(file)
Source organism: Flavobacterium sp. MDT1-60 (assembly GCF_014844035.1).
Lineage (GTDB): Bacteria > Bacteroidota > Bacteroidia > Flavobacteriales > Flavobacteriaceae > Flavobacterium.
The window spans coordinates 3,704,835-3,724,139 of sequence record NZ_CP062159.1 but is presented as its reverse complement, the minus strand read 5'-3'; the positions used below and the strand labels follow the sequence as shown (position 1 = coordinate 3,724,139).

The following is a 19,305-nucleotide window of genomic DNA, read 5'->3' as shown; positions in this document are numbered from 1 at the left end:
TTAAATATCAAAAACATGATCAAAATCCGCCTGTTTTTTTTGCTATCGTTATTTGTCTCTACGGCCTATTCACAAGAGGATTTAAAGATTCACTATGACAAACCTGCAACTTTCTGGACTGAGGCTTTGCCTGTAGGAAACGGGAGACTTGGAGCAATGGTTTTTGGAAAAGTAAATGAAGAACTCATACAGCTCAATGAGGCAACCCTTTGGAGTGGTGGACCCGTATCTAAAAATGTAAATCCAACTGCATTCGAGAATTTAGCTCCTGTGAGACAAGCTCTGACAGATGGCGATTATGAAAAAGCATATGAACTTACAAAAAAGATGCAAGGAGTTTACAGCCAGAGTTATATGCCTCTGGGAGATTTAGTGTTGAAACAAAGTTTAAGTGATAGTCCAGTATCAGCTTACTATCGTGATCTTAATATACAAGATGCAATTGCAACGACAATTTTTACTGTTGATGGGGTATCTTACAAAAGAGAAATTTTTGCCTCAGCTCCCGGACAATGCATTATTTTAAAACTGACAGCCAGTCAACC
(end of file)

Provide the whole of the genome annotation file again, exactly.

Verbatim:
Source organism: Flavobacterium sp. MDT1-60 (assembly GCF_014844035.1).
Lineage (GTDB): Bacteria > Bacteroidota > Bacteroidia > Flavobacteriales > Flavobacteriaceae > Flavobacterium.
The window spans coordinates 3,704,835-3,724,139 of sequence record NZ_CP062159.1 but is presented as its reverse complement, the minus strand read 5'-3'; the positions used below and the strand labels follow the sequence as shown (position 1 = coordinate 3,724,139).

The following is a 19,305-nucleotide window of genomic DNA, read 5'->3' as shown; positions in this document are numbered from 1 at the left end:
TTAAATATCAAAAACATGATCAAAATCCGCCTGTTTTTTTTGCTATCGTTATTTGTCTCTACGGCCTATTCACAAGAGGATTTAAAGATTCACTATGACAAACCTGCAACTTTCTGGACTGAGGCTTTGCCTGTAGGAAACGGGAGACTTGGAGCAATGGTTTTTGGAAAAGTAAATGAAGAACTCATACAGCTCAATGAGGCAACCCTTTGGAGTGGTGGACCCGTATCTAAAAATGTAAATCCAACTGCATTCGAGAATTTAGCTCCTGTGAGACAAGCTCTGACAGATGGCGATTATGAAAAAGCATATGAACTTACAAAAAAGATGCAAGGAGTTTACAGCCAGAGTTATATGCCTCTGGGAGATTTAGTGTTGAAACAAAGTTTAAGTGATAGTCCAGTATCAGCTTACTATCGTGATCTTAATATACAAGATGCAATTGCAACGACAATTTTTACTGTTGATGGGGTATCTTACAAAAGAGAAATTTTTGCCTCAGCTCCCGGACAATGCATTATTTTAAAACTGACAGCCAGTCAACC